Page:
Bacon Bits: Rural Development Edition

Seeding entrepreneurship. The Virginia Coalfield Economic Development Authority has approved $180,000 in seed-capital grants up to $10,000 for businesses that have been operating less than a year and have fewer than 10 full-time employees. The new businesses are projected to create $770,000 in total private investment and create 135 full-time and part-time jobs. Assuming the businesses deliver on their investment and jobs — not to be taken for granted — this looks like a promising approach to economic development. Since it started two years ago, reports the Bristol Herald-Courier, 53 businesses receiving micro-grants have generated $3.1 million in private investment and created 542 full- and -part-time jobs. Beats subsidizing an out-of-state company to build a light manufacturing plant and then shut it down 10 years later.

Addressing the doc shortage. Southwest Virginia has a chronic shortage of doctors, nurses and other health care providers. The United Company Foundation in Bristol is issuing a $1 million challenge grant to the Edward Via College of Osteopathic Medicine in Blacksburg to lower medical school debt for doctors who agree to practice in Southwest Virginia, reports the Roanoke Times. Two $40,000 scholarships will be awarded this spring to third-year medical students. After they complete their residencies, they will be required to work for three years in the region.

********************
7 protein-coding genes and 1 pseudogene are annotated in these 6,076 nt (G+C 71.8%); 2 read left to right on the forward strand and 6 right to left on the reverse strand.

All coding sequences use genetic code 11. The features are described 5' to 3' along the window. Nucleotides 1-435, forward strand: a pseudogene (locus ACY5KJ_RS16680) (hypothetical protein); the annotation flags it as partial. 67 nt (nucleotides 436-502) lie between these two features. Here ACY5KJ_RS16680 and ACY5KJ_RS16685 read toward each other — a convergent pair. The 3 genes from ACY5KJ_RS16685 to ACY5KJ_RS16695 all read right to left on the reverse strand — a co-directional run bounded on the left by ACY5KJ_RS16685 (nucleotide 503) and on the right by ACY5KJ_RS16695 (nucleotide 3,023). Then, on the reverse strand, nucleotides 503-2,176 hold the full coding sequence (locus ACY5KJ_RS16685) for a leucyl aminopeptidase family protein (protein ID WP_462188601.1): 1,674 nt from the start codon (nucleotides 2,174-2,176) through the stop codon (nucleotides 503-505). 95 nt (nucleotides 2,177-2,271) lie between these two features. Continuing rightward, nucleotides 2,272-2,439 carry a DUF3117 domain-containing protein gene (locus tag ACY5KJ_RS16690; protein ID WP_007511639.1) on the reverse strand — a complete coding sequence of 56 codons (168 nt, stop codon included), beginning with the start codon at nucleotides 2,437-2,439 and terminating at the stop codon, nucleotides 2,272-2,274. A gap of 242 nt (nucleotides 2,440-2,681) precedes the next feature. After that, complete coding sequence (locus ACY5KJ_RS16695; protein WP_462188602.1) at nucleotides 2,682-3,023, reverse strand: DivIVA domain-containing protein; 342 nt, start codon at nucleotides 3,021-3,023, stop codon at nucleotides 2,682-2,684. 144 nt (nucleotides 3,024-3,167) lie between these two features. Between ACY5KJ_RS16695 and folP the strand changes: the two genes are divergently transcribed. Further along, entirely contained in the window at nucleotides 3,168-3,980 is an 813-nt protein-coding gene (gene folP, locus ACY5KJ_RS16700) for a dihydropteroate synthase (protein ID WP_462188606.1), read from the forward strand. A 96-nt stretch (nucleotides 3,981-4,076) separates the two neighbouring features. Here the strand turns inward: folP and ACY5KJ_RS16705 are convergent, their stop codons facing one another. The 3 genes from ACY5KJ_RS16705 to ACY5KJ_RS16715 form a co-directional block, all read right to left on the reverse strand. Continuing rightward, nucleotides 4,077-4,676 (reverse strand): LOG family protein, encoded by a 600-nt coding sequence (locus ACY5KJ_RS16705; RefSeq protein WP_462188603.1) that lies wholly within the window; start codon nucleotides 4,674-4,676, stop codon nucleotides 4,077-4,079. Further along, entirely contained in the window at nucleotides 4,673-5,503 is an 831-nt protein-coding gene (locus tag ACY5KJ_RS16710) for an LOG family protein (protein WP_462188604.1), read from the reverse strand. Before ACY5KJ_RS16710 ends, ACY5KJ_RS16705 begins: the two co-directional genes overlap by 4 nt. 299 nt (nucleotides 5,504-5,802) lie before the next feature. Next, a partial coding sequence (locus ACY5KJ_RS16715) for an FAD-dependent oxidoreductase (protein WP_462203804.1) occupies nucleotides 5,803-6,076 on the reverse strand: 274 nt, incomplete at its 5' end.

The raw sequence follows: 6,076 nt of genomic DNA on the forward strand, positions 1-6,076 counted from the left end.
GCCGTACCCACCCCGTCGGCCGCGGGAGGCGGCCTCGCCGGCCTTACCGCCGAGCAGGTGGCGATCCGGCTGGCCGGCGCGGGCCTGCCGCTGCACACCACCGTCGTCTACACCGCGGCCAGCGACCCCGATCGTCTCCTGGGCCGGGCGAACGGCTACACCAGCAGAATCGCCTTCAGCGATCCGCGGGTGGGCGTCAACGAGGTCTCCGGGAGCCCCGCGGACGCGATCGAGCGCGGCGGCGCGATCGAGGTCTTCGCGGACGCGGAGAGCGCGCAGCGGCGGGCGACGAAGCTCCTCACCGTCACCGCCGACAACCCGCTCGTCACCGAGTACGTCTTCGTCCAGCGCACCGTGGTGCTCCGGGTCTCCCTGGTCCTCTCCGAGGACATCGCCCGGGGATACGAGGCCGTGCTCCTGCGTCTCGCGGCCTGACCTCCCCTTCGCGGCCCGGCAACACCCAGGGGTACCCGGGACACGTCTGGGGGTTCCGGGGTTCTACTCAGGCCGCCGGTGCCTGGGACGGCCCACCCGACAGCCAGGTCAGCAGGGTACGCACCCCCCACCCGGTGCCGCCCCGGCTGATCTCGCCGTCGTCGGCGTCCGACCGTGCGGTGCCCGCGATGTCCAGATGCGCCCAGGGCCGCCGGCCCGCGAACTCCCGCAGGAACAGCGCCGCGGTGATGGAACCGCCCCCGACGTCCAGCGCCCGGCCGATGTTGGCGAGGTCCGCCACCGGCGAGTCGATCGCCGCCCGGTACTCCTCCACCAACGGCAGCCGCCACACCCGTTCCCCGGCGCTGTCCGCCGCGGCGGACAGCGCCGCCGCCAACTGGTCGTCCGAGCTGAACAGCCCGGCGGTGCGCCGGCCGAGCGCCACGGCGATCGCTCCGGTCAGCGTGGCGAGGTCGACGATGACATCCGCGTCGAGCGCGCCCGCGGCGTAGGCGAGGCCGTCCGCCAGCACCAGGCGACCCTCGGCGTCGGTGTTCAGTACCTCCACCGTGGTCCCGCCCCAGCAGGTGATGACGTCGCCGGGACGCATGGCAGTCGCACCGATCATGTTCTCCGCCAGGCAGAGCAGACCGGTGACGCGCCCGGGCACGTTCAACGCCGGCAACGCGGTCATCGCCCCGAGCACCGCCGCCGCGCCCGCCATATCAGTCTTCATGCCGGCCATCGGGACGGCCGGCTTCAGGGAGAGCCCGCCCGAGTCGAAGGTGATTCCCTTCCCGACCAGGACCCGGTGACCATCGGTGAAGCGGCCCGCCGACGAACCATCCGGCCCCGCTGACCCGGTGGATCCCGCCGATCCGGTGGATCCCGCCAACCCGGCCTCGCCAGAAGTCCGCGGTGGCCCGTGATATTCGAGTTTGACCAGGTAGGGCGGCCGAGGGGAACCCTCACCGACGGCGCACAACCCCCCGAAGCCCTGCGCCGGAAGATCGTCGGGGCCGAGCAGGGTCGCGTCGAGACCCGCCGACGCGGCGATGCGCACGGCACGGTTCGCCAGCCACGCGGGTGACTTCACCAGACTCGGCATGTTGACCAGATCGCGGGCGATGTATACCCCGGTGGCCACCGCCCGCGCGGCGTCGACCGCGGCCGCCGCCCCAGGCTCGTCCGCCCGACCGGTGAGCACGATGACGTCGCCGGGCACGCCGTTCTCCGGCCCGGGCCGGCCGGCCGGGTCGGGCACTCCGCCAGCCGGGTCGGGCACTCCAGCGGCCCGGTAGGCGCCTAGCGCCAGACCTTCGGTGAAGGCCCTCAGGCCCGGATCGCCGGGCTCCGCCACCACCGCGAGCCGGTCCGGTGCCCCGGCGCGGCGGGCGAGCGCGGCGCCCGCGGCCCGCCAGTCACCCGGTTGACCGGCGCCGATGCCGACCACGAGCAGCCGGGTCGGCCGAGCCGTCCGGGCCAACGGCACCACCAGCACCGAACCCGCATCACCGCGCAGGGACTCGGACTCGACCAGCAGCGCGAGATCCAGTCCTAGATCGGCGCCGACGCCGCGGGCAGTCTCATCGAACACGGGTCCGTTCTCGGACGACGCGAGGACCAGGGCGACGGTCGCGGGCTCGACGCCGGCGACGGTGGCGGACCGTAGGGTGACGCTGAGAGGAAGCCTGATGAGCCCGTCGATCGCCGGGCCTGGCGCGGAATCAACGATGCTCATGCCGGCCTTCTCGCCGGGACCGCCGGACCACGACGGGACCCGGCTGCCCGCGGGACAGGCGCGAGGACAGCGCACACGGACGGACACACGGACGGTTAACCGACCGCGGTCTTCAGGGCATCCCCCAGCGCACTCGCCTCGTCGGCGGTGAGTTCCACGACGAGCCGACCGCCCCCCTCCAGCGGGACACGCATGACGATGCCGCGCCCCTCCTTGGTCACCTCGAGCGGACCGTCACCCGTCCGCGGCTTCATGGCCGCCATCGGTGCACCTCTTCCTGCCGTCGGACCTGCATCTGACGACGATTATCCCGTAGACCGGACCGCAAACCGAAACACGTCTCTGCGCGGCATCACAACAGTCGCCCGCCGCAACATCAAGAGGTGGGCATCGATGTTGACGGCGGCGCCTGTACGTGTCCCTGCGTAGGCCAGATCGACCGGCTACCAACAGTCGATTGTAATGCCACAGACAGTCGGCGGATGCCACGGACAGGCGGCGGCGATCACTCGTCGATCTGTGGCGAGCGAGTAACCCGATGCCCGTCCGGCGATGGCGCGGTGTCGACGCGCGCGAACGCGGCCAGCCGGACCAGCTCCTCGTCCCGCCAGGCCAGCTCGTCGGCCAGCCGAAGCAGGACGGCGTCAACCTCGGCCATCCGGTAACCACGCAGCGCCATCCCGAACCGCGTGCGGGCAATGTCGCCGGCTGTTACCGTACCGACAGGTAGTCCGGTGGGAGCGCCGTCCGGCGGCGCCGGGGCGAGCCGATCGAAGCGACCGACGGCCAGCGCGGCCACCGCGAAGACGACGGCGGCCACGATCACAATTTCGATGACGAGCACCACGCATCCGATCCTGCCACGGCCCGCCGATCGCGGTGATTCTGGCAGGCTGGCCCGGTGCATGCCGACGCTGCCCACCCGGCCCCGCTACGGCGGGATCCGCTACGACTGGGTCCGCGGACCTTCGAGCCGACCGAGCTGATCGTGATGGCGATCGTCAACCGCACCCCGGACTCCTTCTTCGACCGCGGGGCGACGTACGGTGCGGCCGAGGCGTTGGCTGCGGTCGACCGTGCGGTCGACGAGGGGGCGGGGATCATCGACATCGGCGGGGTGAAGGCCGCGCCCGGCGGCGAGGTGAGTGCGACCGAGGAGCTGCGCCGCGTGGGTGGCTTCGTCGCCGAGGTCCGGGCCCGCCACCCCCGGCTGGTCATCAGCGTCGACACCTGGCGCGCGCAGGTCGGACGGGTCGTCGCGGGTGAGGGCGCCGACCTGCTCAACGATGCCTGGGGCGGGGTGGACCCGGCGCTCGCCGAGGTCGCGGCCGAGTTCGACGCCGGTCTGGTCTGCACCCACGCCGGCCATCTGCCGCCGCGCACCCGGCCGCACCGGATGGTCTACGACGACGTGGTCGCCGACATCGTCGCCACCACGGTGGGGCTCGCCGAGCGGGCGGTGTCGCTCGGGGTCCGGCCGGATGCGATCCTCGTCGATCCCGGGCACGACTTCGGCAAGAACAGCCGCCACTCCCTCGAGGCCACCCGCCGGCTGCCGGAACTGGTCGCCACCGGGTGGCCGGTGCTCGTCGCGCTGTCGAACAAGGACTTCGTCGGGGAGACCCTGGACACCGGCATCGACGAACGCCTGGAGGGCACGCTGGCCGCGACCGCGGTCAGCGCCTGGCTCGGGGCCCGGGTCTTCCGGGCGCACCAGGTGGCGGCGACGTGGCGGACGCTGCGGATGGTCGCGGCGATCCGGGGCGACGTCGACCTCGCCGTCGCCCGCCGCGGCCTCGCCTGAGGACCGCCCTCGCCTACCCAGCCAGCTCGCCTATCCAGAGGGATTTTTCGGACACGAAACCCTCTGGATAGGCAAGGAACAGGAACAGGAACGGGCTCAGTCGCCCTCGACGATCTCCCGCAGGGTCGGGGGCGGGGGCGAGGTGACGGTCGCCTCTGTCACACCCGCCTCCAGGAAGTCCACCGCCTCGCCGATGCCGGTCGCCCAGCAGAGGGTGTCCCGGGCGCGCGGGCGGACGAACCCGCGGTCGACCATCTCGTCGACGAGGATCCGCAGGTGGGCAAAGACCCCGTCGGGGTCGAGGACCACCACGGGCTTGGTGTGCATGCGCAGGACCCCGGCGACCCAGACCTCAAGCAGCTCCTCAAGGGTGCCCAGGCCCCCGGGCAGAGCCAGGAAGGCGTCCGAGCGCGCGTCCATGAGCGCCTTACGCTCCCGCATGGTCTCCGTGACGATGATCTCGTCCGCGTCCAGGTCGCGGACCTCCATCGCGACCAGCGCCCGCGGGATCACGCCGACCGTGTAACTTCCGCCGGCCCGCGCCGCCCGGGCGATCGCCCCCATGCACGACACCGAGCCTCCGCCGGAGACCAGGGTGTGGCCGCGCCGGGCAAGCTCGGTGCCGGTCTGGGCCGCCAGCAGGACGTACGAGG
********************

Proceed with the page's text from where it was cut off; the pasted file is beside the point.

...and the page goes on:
To plug the broadband gaps, first you have to find the broadband gaps.

The General Assembly has coughed up $19 million to help bring broadband to rural Virginia next year. But Virginia’s broadband guru, Evan Feinman, has identified a surprising obstacle: Private companies like Verizon and Comcast won’t tell the state where the service gaps are, reports Radio IQ. “If you call them and say, “I live at this address can I get connected? They can tell you yes or no. They will not share that information nationally,” Feinman says. Rather than creating maps that make proprietary information available to the public, the state now is encouraging incumbent Internet Service Providers to share the information with companies interested in filling the gaps without insisting that the state get involved.